Quick & Easy migrate VM from Oracle VM 2.x to 3.x

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I have come across customers running their Virtual Machines (VM) on Oracle VM 2.x wanting to migrate them to Oracle VM 3.x
Most of the time the engineers think the migration to 3.x is a lot of work. I have seen situations where they installed fresh new VM’s on Oracle VM 3.x  and migrated the applications or they performed full system restores on them. A lot of work …, more than migrating!

The migration of Oracle VM 2.x to 3.x is, simply put, nothing more than importing the VM as a template into Oracle VM 3.x and create a new VM based on this template.

As of Oracle 3.x the only way to import a template, is to upload them using ftp of http(s).
A standard approach is to copy the img and cfg files to local storage on, for example, a ftp- of webserver and from there upload them to Oracle VM 3.x as a template. In al this can be a very time consuming job due to network connectivity. Especially when moving to and from DMZ’s through firewalls.

In this article I wil demonstrate a quick and easy way to migrate a VM from Oracle VM 2.x to 3.x
Without the hassle of first copying them to a local disk storage and the uploading them to Oracle VM 3.x.

Prerequisites:
Network connectivity, ftp or http(s), between the OVM Server 2.x and the new OVM Server 3.x

Steps to a quick and easy migration

Make the VM files available on the OVM Server 2.2

Shutdown the VM

[root@vm1 ~]# poweroff

Logon to the OVM Server
Check if the VM is really down.

[root@ovmserver1]# xm list
Name                                        ID   Mem VCPUs      State   Time(s)
1548_vm1                                     8 13312     4     -b---- 544793.2

Stop iptables (if running) for the duration of the migration.
Or create a rule that allows http access to the OVM Server is you prefer.

[root@ovmserver1]# service iptables stop
Flushing firewall rules:                                   [  OK  ]
Setting chains to policy ACCEPT: filter                    [  OK  ]
Unloading iptables modules:                                [  OK  ]

Change directory to the location of the img and vmcfg files of the VM.

cd /OVS/running_pool/1548_vm1
ls -l
-rw-r--r-- 1 root root          280 Nov 24  2011 README
-rw-r--r-- 1 root root  13316728320 Jun 10 17:11 System.img
-rw-rw-rw- 1 root root 209715200000 Sep  6 08:04 u01.img
-rw-r--r-- 1 root root          569 Sep  6 08:11 vm.cfg

Make a backup of the vm.cfg and remove the mac address and xenbr0 from it.
A new mac address and network will me provided by OVM 3.x later.

cp vm.cfg vm.cfg.org
vi vm.cfg

Before

vif = ['bridge=xenbr0,mac=00:16:3E:44:0D:7F,type=netfront']

After

vif = ['type=netfront']

Now to make the file available for direct upload we need a http of ftp server on OVM 2.x
I do not want to install additional software on the OVM Server.
Luckily Oracle (xen) uses a lot of python!!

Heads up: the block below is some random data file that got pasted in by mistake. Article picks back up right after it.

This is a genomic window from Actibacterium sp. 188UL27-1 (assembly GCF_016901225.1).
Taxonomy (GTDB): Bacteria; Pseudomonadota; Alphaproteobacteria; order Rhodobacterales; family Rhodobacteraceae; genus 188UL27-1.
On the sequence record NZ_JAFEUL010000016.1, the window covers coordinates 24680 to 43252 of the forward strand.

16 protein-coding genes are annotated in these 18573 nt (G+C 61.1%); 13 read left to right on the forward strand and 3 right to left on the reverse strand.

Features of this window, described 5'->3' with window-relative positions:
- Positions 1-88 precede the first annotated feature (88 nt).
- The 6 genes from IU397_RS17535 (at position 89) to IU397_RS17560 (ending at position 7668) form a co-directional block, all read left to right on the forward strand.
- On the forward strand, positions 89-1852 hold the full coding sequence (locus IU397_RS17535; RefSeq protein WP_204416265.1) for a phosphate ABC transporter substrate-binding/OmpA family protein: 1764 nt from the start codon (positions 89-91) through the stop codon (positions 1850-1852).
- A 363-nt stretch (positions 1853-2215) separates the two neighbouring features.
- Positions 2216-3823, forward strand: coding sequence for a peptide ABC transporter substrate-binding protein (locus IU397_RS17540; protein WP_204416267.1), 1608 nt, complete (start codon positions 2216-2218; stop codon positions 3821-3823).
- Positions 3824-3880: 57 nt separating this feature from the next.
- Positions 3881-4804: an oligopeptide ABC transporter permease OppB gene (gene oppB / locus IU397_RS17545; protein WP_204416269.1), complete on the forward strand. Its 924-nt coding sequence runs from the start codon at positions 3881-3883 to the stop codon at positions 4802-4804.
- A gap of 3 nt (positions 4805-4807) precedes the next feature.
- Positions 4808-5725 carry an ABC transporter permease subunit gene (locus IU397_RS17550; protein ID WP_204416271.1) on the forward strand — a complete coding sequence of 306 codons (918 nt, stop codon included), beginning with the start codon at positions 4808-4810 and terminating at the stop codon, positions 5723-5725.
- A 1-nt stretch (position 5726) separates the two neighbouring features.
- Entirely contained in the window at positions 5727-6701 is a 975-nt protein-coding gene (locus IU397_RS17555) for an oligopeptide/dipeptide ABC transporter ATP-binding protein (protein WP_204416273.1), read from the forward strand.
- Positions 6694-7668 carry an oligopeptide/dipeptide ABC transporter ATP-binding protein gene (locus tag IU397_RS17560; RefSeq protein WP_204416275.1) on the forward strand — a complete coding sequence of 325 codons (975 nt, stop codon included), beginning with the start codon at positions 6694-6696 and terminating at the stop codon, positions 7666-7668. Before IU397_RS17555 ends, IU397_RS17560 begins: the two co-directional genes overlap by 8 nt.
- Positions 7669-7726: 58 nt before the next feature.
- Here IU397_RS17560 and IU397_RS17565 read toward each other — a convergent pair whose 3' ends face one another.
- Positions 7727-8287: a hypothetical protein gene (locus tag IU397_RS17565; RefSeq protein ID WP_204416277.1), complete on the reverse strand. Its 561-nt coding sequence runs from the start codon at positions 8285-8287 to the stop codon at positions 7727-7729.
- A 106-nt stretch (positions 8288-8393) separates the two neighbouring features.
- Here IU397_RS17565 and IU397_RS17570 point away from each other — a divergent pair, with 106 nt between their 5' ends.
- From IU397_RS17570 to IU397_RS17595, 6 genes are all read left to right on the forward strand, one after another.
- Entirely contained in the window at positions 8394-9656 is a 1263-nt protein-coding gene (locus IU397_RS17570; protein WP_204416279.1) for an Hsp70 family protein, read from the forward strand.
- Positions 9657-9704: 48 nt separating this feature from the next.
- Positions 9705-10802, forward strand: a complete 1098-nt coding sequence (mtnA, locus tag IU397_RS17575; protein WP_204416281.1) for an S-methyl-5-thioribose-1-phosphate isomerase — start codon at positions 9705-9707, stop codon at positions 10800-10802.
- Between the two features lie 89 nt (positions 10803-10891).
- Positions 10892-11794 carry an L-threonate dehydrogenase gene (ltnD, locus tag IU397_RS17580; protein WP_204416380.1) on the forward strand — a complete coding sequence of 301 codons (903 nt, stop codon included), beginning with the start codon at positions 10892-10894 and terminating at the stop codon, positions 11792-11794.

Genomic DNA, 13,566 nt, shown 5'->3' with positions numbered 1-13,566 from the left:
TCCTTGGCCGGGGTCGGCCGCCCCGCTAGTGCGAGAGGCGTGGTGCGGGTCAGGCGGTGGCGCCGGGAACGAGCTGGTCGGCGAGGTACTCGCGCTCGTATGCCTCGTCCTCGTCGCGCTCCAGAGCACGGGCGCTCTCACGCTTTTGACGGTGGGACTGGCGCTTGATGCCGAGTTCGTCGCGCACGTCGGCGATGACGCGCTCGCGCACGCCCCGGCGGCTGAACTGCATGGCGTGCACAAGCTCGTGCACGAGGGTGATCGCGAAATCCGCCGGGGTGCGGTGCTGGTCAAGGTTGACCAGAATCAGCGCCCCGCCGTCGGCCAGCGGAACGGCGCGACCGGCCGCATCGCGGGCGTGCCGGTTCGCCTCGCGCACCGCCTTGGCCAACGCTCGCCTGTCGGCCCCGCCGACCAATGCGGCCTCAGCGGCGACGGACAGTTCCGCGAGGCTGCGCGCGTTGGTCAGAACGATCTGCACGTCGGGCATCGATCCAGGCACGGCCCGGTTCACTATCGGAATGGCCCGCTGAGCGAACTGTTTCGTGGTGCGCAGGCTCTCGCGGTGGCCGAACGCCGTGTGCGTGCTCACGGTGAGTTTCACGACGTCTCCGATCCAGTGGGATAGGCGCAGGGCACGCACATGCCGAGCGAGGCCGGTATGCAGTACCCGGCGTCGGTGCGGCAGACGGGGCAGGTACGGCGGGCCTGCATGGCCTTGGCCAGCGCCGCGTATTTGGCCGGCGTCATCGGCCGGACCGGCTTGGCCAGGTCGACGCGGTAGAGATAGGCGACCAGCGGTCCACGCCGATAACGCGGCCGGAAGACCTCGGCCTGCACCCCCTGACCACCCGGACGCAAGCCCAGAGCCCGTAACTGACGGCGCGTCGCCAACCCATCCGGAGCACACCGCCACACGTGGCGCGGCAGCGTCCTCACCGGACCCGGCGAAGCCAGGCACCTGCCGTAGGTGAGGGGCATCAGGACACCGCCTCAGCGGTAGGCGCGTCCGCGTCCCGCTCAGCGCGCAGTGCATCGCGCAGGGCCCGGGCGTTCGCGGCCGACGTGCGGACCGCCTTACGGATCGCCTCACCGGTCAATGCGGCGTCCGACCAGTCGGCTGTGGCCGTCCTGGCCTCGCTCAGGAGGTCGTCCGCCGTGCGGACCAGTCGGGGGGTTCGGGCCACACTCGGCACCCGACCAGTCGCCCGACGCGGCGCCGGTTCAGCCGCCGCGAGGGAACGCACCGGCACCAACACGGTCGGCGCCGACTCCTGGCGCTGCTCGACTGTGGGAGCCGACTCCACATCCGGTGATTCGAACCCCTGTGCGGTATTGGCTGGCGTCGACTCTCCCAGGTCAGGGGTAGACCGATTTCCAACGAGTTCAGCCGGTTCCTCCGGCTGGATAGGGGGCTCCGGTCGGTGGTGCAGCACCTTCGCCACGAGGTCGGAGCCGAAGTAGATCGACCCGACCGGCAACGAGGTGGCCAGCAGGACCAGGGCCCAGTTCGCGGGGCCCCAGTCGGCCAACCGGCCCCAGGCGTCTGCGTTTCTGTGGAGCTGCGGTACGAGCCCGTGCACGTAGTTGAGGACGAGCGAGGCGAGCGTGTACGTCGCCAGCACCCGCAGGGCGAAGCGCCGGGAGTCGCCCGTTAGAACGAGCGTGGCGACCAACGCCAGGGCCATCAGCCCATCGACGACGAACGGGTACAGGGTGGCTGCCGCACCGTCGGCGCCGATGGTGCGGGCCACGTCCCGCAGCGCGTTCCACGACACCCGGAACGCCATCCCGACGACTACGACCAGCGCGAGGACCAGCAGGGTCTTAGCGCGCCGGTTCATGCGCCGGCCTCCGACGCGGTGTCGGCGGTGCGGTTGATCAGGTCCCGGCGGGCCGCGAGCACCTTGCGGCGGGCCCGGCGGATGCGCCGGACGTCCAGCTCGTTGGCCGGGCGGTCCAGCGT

Python has the SimpleHTTPServer module which provides a simple http Request handler.

Make sure you are in the directory where the img and vm.cfg files are located.

pwd
/OVS/running_pool/1548_vm1

Start a simple Http server

python -m SimpleHTTPServer 80
Serving HTTP on 0.0.0.0 port 80 ...

Leave this session open for the duration of the migration.

Import the 2.x VM as a template in 3.x using OVM Manager

Open the OVM Manager

Navigate to the Repository tab and go to the ‘VM Templates’.

ovm2-3-1

Click on ‘Import VM Template’

Provide the url to the img and vm.cfg files
Put them all together in the the ‘VM Template URL’s’ box of the Import window.

ovm2-3-2

http://10.x.x.10/System.img
http://10.x.x.10/u01.img
http://10.x.x.10/vm.cfg

(Substitute the ip-adress with the ip-adress of your OVM Server 2.x)

The files will now be uploaded (Or downloaded, depending on perspective)

ovm2-3-3

Now we have a template called System.img
You can change this to a more descriptive name.

ovm2-3-4

Now change the template to fit your needs.

Check/change name, netwerk interface, boot order, etc.

ovm2-3-51ovm2-3-52

ovm2-3-53ovm2-3-54

Create a new VM based on this template.

ovm2-3-6

After creation has completed, change properties of the new VM as needed.
Note the MAC address(es) of the interface(s).
This might be needed later on during configuration of OS Guest.

Start the VM using Oracle VM Manager.

Open the console and logon as root.

It might be that you don’t see your network interface (eth0), only your Local Loopback address.

ovm2-3-7

Most of the times you will find the old mac addess is still in ifcfg-eth0 (and -eth1,eth…. if used)
Also there may be a reference to it in /etc/udev/rules.d/60-net.rules or rm -f /etc/udev/rules.d/70-persistent-net.rules (depending on OS version)

Put the correct mac address in the ifcfg-eth0 files.

vi /etc/sysconfig/networking/devices/ifcfg-eth0

remove the udev file

rm -f /etc/udev/rules.d/60-net.rules

or

rm -f /etc/udev/rules.d/70-persistent-net.rules

Reboot

When the VM come back online, you should have the correct network interfaces back.

Finally.
Check /etc/sysctl.conf for ‘old’ Xen settings.
For example: xen.independent_wallclock
Adjust or remove them as needed.

Cleanup

– Remove the VM from your old OVM 2.x server.

Or at least remove it from auto-startup.

– Remove the template from your Storage Repository.

It takes up space and you risk someone re-using the template. This might cause ip conflicts, etc…

 

Enjoy migrations …

About Author

Jaap Poot was a Principal Oracle Consultant at AMIS, an Oracle, Java, and SOA specialist based in The Netherlands. He worked as a consultant with the main focus on Fusion Middleware products. With wide knowledge in other areas such as Exalogic, ODA, Oracle VM, Linux, Database, provisioning, networking and several scripting languages.

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